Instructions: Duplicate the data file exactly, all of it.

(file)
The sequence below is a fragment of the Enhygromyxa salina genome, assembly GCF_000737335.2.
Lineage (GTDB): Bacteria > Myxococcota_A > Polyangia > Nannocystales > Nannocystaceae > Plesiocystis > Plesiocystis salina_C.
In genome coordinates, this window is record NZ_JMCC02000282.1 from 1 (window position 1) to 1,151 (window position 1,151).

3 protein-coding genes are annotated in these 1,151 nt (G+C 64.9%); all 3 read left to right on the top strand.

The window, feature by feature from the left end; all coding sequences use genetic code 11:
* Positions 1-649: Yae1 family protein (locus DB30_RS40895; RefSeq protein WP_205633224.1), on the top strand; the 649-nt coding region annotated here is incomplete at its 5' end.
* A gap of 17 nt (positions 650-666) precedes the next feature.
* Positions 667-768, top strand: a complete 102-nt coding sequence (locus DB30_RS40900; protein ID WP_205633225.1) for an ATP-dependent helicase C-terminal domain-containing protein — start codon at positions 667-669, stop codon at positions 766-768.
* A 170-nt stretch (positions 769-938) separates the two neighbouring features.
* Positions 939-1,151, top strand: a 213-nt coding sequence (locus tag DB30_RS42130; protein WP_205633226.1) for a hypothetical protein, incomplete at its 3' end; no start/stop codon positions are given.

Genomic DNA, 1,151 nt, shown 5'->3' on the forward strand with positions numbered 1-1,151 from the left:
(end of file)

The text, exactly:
The sequence below is a fragment of the Enhygromyxa salina genome, assembly GCF_000737335.2.
Lineage (GTDB): Bacteria > Myxococcota_A > Polyangia > Nannocystales > Nannocystaceae > Plesiocystis > Plesiocystis salina_C.
In genome coordinates, this window is record NZ_JMCC02000282.1 from 1 (window position 1) to 1,151 (window position 1,151).

3 protein-coding genes are annotated in these 1,151 nt (G+C 64.9%); all 3 read left to right on the top strand.

The window, feature by feature from the left end; all coding sequences use genetic code 11:
* Positions 1-649: Yae1 family protein (locus DB30_RS40895; RefSeq protein WP_205633224.1), on the top strand; the 649-nt coding region annotated here is incomplete at its 5' end.
* A gap of 17 nt (positions 650-666) precedes the next feature.
* Positions 667-768, top strand: a complete 102-nt coding sequence (locus DB30_RS40900; protein ID WP_205633225.1) for an ATP-dependent helicase C-terminal domain-containing protein — start codon at positions 667-669, stop codon at positions 766-768.
* A 170-nt stretch (positions 769-938) separates the two neighbouring features.
* Positions 939-1,151, top strand: a 213-nt coding sequence (locus tag DB30_RS42130; protein WP_205633226.1) for a hypothetical protein, incomplete at its 3' end; no start/stop codon positions are given.

Genomic DNA, 1,151 nt, shown 5'->3' on the forward strand with positions numbered 1-1,151 from the left: